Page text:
Booralong Frog
  |  First Published: February 2010

Now here is a fly that is about as versatile as it comes in terms of species sought.

It is right at home being smacked into backside vegetation and mangroves chasing those elusive estuary perch. Australian bass find it hard not to smack it just because it looks the goods, trout will gobble it because they can be greedy, and lastly it would not be out of place falling into a bucket sized hole in the water as a large Murray cod tries to engulf it.

Again a simple fly to tie, as all flies should be. The key elements to the effectiveness of this fly are profile, noise, and movement; all three of which play a key part in attracting fish.

As a trout fly it is most effective fished after dark where the flies profile is the trigger, either on impoundments or large slow pools on some of the larger rivers like the Mitta, Upper Murray, and Goulburn. Lakes such as Khancoban, Jindabyne and Eucumbene are all great places to use this fly.

Fished with a slow jerky or twitchy retrieve across the surface on dark moonless nights will more often than not see it get smashed from the water, the take will often be heard as well as felt.

In the estuaries of southern NSW and Victoria, home of the estuary perch and bass, often voracious predators who predate on frogs, crickets, cicadas and other large bugs and amphibians. Popping the fly vigorously across the surface either day or night will often see the fly intercepted and dispatched.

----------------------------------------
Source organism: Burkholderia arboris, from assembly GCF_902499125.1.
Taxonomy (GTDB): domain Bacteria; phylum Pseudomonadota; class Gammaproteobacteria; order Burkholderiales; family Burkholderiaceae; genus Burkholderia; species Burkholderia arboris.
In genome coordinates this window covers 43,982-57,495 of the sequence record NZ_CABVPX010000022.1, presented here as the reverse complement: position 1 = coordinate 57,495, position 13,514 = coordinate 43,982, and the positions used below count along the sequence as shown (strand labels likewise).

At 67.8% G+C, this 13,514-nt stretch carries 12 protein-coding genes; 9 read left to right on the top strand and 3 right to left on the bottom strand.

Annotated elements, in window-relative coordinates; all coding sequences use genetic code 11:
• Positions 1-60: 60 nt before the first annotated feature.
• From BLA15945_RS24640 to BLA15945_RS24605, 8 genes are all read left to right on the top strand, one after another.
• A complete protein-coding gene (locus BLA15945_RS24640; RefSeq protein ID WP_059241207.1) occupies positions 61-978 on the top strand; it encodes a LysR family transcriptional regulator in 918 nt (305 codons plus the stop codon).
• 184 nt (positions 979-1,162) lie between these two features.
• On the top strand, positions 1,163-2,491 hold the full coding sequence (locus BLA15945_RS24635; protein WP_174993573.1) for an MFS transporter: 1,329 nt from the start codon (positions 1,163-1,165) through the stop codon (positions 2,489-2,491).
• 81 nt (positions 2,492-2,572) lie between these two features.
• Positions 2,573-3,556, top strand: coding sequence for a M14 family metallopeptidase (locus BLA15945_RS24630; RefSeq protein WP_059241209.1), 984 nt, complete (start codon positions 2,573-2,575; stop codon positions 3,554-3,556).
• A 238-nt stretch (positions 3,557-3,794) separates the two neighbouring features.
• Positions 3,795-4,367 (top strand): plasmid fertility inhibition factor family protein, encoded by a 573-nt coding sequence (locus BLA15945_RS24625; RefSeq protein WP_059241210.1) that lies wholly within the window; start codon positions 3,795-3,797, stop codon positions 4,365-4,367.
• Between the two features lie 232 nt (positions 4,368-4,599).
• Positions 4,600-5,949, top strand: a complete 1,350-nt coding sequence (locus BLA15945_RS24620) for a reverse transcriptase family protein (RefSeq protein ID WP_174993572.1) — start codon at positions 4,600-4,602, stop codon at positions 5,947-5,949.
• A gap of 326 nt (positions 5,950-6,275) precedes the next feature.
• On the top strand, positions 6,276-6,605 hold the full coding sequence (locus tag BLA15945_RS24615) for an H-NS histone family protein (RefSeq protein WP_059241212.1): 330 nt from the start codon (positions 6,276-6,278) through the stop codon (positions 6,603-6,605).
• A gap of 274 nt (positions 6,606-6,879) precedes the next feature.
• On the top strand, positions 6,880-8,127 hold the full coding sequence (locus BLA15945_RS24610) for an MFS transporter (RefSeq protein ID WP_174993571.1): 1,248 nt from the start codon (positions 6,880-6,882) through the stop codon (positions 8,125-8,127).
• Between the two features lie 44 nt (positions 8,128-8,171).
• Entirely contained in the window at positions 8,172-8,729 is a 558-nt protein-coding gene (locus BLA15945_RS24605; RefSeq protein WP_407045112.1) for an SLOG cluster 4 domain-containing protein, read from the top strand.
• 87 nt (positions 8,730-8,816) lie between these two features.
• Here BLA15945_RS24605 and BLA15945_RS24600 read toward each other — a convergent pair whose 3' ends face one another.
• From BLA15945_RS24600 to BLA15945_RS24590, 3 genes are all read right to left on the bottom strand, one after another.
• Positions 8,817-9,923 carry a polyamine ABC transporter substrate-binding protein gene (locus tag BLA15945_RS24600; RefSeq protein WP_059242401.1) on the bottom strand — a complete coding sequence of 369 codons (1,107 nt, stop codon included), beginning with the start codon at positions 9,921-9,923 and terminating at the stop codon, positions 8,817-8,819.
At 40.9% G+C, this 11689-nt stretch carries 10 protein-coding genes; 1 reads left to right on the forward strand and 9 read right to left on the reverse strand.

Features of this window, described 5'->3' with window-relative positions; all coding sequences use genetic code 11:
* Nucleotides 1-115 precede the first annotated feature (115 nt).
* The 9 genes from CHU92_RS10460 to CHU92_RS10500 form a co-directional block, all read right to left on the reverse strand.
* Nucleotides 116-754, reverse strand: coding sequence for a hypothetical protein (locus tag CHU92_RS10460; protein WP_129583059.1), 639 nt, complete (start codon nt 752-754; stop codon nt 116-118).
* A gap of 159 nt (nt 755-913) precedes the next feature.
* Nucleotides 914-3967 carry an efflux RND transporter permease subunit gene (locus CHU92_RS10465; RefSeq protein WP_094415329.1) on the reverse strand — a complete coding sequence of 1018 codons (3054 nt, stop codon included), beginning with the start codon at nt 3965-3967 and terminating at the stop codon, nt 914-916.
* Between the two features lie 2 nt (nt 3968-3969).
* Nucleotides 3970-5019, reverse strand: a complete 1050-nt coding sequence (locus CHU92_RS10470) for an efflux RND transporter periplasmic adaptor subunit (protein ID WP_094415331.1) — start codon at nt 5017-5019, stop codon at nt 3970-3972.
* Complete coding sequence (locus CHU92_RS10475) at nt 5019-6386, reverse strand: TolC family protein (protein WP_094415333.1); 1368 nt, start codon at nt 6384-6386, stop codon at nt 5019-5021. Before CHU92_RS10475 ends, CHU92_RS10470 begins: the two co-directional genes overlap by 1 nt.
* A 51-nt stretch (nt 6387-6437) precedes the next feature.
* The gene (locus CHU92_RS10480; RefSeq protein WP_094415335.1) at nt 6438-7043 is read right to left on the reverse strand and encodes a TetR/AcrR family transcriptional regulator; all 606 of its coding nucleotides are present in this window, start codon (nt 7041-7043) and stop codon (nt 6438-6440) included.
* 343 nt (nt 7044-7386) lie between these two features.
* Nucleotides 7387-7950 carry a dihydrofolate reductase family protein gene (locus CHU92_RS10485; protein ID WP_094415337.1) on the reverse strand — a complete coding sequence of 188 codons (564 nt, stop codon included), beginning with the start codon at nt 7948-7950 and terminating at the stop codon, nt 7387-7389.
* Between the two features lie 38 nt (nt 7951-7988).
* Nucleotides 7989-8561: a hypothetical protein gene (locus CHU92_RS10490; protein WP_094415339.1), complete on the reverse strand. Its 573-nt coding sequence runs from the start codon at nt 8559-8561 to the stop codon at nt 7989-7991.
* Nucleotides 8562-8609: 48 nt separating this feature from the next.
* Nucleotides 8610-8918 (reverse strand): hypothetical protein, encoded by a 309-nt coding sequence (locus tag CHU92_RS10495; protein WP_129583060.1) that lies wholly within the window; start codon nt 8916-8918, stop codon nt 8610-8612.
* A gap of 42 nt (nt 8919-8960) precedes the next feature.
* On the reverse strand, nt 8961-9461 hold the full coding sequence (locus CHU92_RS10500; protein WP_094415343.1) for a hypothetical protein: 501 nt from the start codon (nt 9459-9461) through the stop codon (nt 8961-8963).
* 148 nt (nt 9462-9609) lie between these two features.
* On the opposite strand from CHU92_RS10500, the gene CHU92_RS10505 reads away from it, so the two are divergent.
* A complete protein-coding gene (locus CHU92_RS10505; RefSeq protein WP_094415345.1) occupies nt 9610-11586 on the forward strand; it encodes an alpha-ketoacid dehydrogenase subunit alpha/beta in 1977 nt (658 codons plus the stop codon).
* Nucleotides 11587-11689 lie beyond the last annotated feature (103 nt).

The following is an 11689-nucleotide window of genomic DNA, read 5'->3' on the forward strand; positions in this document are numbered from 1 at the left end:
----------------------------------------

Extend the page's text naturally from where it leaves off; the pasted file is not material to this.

Cast in hard and tight against bank side structure and snags is the key, and commence the retrieve with 2-3 rapid surface pops, then pause and repeat the sequence.

And when fished in the lowland impoundments and rivers north of the divide for Murray cod, the fly’s profile, movement and sound all contribute to attract the attention of large hungry surface feeding cod.

In impoundments such as Lake Mulwala, casting the fly alongside submerged and exposed timber and then ripping and popping it across the surface often arouses the attention of fat lazy cod.

Backwaters and billabongs along the Murray River are another good venue to dance this fly for cod and sometimes other natives such as golden perch.

As an aside, if venturing north take a few of these flies to try on species such as billabong barramundi and saratoga.



HOOK:Mustad C71s #2
THREAD:Black 6/-
BODY:Tiewell popper
TAIL:Dyed olive cock hackles
HACKLE:Dyed olive cock hackle
LEGS:Juicy legs
EYES:Doll eyes

Reads: 2090

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